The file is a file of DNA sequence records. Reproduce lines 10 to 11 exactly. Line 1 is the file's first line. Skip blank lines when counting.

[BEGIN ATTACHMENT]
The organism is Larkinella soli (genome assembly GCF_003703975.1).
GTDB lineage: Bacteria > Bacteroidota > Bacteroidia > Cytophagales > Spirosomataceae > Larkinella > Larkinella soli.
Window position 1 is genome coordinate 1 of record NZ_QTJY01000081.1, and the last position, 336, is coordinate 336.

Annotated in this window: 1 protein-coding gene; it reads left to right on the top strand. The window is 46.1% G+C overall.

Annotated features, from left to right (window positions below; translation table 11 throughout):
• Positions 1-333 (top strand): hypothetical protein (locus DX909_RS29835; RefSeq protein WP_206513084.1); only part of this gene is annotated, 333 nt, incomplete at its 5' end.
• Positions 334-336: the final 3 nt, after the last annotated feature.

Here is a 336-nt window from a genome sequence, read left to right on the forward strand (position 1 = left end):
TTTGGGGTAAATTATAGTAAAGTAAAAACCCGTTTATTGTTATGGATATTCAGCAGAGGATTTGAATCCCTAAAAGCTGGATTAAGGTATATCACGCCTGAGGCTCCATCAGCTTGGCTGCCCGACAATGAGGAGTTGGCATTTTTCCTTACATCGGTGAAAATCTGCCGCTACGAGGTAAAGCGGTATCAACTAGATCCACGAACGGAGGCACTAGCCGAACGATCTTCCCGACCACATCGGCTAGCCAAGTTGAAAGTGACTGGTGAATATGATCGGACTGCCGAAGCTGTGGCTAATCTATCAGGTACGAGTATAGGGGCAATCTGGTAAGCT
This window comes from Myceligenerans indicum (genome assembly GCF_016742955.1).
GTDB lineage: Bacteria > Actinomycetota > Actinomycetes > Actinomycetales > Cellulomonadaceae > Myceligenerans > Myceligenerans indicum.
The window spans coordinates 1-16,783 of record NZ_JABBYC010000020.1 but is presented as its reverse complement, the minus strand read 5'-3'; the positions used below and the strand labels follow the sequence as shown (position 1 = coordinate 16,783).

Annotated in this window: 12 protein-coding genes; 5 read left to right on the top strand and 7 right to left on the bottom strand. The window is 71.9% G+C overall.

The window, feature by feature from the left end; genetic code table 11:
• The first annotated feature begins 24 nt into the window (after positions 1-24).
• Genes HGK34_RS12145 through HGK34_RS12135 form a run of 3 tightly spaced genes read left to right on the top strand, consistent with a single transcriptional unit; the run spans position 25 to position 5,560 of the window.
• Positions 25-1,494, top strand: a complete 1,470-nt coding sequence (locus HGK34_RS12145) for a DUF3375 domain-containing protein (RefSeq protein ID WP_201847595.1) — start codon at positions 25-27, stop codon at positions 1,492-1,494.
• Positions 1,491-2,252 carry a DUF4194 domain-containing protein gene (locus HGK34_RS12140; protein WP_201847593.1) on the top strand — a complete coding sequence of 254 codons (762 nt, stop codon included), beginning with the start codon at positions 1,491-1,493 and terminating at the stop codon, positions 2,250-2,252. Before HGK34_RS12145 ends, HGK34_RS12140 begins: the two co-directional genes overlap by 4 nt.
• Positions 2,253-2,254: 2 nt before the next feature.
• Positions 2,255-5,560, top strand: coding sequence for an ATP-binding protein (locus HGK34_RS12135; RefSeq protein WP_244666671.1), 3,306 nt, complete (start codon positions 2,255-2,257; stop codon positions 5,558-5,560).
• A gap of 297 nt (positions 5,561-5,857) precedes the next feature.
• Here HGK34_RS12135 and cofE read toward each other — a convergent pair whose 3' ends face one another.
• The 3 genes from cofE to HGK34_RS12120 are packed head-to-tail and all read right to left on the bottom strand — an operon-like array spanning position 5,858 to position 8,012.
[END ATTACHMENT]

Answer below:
This window comes from Myceligenerans indicum (genome assembly GCF_016742955.1).
GTDB lineage: Bacteria > Actinomycetota > Actinomycetes > Actinomycetales > Cellulomonadaceae > Myceligenerans > Myceligenerans indicum.